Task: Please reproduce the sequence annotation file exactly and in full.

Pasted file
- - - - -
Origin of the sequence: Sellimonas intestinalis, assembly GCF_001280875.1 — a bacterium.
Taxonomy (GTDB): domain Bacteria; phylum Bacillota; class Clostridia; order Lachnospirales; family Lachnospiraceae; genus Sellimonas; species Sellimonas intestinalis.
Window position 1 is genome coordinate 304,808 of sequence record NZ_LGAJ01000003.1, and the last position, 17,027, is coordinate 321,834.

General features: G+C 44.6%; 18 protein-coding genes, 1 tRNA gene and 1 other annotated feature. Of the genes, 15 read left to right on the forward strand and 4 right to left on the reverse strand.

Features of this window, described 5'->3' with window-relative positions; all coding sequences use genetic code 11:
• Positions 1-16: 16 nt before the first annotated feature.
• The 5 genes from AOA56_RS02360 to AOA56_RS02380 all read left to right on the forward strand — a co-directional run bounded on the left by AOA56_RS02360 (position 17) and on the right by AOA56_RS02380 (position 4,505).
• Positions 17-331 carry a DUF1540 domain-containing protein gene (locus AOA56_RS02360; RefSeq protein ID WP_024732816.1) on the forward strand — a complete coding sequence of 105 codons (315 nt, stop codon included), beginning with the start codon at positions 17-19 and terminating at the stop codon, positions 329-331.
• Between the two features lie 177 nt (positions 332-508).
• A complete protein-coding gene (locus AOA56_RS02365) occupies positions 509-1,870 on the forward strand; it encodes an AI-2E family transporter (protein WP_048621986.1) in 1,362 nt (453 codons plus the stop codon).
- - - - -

Origin of the sequence: Sellimonas intestinalis, assembly GCF_001280875.1 — a bacterium.
Taxonomy (GTDB): domain Bacteria; phylum Bacillota; class Clostridia; order Lachnospirales; family Lachnospiraceae; genus Sellimonas; species Sellimonas intestinalis.
Window position 1 is genome coordinate 304,808 of sequence record NZ_LGAJ01000003.1, and the last position, 17,027, is coordinate 321,834.

General features: G+C 44.6%; 18 protein-coding genes, 1 tRNA gene and 1 other annotated feature. Of the genes, 15 read left to right on the forward strand and 4 right to left on the reverse strand.

Features of this window, described 5'->3' with window-relative positions; all coding sequences use genetic code 11:
• Positions 1-16: 16 nt before the first annotated feature.
• The 5 genes from AOA56_RS02360 to AOA56_RS02380 all read left to right on the forward strand — a co-directional run bounded on the left by AOA56_RS02360 (position 17) and on the right by AOA56_RS02380 (position 4,505).
• Positions 17-331 carry a DUF1540 domain-containing protein gene (locus AOA56_RS02360; RefSeq protein ID WP_024732816.1) on the forward strand — a complete coding sequence of 105 codons (315 nt, stop codon included), beginning with the start codon at positions 17-19 and terminating at the stop codon, positions 329-331.
• Between the two features lie 177 nt (positions 332-508).
• A complete protein-coding gene (locus AOA56_RS02365) occupies positions 509-1,870 on the forward strand; it encodes an AI-2E family transporter (protein WP_048621986.1) in 1,362 nt (453 codons plus the stop codon).